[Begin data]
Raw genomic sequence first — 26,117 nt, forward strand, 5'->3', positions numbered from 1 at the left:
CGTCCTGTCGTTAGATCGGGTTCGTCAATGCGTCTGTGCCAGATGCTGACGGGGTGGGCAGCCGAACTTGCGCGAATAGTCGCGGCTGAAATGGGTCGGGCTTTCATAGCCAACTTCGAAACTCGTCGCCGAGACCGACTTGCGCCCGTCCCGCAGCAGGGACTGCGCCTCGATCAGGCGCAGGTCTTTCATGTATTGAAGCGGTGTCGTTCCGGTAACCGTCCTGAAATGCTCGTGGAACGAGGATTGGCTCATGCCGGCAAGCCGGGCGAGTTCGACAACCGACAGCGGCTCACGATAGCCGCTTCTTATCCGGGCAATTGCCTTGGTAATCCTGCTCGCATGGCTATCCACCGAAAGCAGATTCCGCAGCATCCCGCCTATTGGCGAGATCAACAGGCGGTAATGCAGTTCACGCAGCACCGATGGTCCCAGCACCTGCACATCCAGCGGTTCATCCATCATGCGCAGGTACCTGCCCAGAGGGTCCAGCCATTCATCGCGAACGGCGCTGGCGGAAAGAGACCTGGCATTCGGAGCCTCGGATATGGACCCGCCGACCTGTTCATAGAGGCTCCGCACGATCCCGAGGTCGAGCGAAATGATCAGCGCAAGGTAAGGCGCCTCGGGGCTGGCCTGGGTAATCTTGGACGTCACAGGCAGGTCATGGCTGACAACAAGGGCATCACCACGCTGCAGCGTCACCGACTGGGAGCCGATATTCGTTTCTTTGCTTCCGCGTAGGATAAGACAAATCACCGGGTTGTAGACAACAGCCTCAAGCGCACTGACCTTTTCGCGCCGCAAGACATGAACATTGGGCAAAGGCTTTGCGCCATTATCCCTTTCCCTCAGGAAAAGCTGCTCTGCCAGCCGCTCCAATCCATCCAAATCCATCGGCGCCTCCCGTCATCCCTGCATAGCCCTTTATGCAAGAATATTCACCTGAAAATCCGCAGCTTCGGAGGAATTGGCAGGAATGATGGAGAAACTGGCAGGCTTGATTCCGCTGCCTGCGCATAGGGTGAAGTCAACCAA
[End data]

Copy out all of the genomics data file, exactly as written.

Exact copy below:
Raw genomic sequence first — 26,117 nt, forward strand, 5'->3', positions numbered from 1 at the left:
CGTCCTGTCGTTAGATCGGGTTCGTCAATGCGTCTGTGCCAGATGCTGACGGGGTGGGCAGCCGAACTTGCGCGAATAGTCGCGGCTGAAATGGGTCGGGCTTTCATAGCCAACTTCGAAACTCGTCGCCGAGACCGACTTGCGCCCGTCCCGCAGCAGGGACTGCGCCTCGATCAGGCGCAGGTCTTTCATGTATTGAAGCGGTGTCGTTCCGGTAACCGTCCTGAAATGCTCGTGGAACGAGGATTGGCTCATGCCGGCAAGCCGGGCGAGTTCGACAACCGACAGCGGCTCACGATAGCCGCTTCTTATCCGGGCAATTGCCTTGGTAATCCTGCTCGCATGGCTATCCACCGAAAGCAGATTCCGCAGCATCCCGCCTATTGGCGAGATCAACAGGCGGTAATGCAGTTCACGCAGCACCGATGGTCCCAGCACCTGCACATCCAGCGGTTCATCCATCATGCGCAGGTACCTGCCCAGAGGGTCCAGCCATTCATCGCGAACGGCGCTGGCGGAAAGAGACCTGGCATTCGGAGCCTCGGATATGGACCCGCCGACCTGTTCATAGAGGCTCCGCACGATCCCGAGGTCGAGCGAAATGATCAGCGCAAGGTAAGGCGCCTCGGGGCTGGCCTGGGTAATCTTGGACGTCACAGGCAGGTCATGGCTGACAACAAGGGCATCACCACGCTGCAGCGTCACCGACTGGGAGCCGATATTCGTTTCTTTGCTTCCGCGTAGGATAAGACAAATCACCGGGTTGTAGACAACAGCCTCAAGCGCACTGACCTTTTCGCGCCGCAAGACATGAACATTGGGCAAAGGCTTTGCGCCATTATCCCTTTCCCTCAGGAAAAGCTGCTCTGCCAGCCGCTCCAATCCATCCAAATCCATCGGCGCCTCCCGTCATCCCTGCATAGCCCTTTATGCAAGAATATTCACCTGAAAATCCGCAGCTTCGGAGGAATTGGCAGGAATGATGGAGAAACTGGCAGGCTTGATTCCGCTGCCTGCGCATAGGGTGAAGTCAACCAA